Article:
Klarinet Archive - Posting 000131.txt from 2002/05
From: Tony@-----.uk (Tony Pay)
Subj: Re: [kl] Embouchures in general
Date: Sun, 5 May 2002 06:15:15 -0400
On Sun, 28 Apr 2002 04:14:14 EDT, A4ACHESON@-----.com said:
> The use of 'o', 'oo', 'eo' etc. syllables in describing embouchure is
> a waste of time unless you are defining it to people with similar
> characteristics of tooth and jaw formation. Similarly talk of
> 'pressure' or 'no pressure' embouchures.
Agreed, if it's described in a prescriptive way. As a repertoire of
things to try out, and under the caveat you give above, such
conversation can be useful, I think.
> ... I try to keep my instructions to a minimum, as in:- "The lower lip
> must not feel 'trapped'. Once the muscle in the lower lip goes over
> the edges of the teeth, the lip loses the ability and flexibility to
> make the minute changes in texture and position which the ear will
> determine. How much or how little lip is over the teeth can not be
It's this sentence that I don't really understand:
> Once the muscle in the lower lip goes over the edges of the teeth, the
> lip loses the ability and flexibility to make the minute changes in
> texture and position which the ear will determine.
It seems to me that muscle of the lower lip still *can* have the ability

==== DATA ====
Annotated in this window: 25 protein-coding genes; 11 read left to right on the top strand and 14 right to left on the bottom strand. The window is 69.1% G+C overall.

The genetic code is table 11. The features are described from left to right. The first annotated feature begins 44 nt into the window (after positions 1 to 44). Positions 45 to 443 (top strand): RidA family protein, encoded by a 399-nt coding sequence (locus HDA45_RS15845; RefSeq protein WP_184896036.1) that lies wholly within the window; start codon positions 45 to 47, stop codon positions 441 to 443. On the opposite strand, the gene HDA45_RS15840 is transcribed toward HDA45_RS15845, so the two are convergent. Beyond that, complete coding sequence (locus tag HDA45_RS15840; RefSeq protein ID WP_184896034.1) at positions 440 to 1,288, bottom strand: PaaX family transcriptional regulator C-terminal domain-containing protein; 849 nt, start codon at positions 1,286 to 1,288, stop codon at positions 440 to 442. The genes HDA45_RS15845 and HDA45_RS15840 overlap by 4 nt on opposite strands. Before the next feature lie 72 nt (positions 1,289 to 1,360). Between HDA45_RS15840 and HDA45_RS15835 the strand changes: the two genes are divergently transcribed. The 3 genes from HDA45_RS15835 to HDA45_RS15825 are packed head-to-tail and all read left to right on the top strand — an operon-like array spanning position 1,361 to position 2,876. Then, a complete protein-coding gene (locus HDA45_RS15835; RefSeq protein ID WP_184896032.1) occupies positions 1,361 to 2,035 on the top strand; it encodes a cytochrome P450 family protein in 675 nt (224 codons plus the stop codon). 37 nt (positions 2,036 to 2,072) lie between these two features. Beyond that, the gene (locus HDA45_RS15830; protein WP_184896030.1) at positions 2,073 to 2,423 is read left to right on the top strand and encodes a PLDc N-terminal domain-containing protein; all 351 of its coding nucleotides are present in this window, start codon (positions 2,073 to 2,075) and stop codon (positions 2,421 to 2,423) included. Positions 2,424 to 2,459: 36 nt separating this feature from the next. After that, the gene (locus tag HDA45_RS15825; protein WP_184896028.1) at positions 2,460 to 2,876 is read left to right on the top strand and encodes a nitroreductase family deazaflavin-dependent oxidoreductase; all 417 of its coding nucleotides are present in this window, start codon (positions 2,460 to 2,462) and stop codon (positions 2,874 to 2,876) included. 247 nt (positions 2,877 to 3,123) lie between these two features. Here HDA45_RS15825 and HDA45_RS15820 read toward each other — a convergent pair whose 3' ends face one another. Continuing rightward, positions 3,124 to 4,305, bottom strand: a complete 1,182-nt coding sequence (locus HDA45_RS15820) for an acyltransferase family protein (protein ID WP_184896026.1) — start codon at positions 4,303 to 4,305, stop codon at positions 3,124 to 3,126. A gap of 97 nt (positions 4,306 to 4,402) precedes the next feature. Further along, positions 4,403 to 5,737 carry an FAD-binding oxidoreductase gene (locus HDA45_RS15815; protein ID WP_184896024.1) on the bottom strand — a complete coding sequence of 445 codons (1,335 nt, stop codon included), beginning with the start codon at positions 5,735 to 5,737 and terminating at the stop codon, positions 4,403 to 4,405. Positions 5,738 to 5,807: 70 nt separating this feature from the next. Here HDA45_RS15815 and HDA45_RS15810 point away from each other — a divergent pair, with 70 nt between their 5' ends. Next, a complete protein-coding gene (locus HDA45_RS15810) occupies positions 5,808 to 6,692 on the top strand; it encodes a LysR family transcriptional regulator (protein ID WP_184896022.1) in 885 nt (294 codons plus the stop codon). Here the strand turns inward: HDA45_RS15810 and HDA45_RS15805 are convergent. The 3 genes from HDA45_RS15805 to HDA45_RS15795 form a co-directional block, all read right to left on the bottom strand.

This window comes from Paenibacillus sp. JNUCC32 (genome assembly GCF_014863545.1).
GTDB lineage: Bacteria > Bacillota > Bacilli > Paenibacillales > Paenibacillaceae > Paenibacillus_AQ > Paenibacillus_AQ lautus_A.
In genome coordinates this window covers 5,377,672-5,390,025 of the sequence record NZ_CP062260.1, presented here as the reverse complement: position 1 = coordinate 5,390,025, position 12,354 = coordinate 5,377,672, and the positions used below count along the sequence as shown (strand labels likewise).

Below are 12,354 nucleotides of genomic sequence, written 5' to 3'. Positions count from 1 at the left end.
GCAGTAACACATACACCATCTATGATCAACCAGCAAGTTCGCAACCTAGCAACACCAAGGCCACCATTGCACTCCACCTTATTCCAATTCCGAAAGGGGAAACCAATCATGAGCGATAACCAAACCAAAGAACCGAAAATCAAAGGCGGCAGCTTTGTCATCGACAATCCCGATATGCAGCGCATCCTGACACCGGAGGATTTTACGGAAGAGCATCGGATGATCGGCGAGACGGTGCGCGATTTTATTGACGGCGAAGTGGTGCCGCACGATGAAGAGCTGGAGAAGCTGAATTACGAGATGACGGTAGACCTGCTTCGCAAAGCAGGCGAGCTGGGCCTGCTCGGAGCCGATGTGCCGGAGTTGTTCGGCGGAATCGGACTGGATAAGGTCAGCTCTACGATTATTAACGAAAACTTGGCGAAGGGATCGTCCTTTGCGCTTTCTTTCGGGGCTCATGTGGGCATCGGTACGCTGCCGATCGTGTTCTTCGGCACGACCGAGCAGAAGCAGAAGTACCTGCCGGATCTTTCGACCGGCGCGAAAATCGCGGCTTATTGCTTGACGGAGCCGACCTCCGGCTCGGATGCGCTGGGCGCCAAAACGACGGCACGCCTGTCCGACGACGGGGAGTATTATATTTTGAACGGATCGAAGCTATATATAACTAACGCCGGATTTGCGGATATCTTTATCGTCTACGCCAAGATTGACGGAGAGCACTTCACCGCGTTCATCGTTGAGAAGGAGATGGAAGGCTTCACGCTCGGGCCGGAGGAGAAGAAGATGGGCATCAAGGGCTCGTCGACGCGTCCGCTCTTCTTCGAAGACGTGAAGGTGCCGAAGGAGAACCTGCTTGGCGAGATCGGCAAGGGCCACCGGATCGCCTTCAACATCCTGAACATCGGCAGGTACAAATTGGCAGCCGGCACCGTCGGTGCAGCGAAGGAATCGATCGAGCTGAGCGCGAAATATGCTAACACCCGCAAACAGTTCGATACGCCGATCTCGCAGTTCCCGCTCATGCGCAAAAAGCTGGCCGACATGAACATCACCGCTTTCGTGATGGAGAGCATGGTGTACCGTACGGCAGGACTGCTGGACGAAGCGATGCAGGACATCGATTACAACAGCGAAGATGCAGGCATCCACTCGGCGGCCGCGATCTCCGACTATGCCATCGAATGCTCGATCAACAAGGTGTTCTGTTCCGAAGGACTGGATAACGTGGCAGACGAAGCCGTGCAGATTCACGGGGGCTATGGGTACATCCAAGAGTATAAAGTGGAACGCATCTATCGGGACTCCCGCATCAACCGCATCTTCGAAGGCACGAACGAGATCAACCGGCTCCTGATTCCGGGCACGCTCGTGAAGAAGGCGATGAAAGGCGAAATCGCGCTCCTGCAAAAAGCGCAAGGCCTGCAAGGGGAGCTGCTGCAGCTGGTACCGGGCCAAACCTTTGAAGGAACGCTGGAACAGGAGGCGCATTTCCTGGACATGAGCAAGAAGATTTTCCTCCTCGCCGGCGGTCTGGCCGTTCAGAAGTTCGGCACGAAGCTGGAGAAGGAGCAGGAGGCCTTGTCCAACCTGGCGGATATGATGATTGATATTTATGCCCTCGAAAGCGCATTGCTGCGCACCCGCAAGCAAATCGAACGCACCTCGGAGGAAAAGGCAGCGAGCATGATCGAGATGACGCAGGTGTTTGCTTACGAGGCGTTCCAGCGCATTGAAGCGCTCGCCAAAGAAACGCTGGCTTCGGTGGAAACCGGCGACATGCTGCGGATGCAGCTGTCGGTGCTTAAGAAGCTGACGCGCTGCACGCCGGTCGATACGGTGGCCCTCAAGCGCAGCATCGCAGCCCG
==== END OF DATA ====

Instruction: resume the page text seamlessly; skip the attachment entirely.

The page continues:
and flexibility to make those minor changes, even if it goes over the
edges of the teeth. The danger is when it stops being used as a muscle.
Obviously some positions make the effective use of the lip as a muscle
easier than others.
Does the author of the quote -- is it you, or Stein, Arthur? -- perhaps
mean, once *the whole of* the muscle in the lower lip goes over the
edges of the teeth, etc? That would seem to make more sense of the
following sentence, too, namely "How much or how little lip is over the
teeth can not be prescribed."
By the way, I like the use of the word 'texture' in the above. Perhaps
'tone' would be even better? (Isn't that what the body-builders talk
about, muscle tone?-)
I mostly use an analogy with a more or less pumped up bicycle tyre, and
the words 'flexed' and 'dead' get pressed into service, too.
_________ Tony Pay
|ony:-) 79 Southmoor Rd Tony@-----.uk
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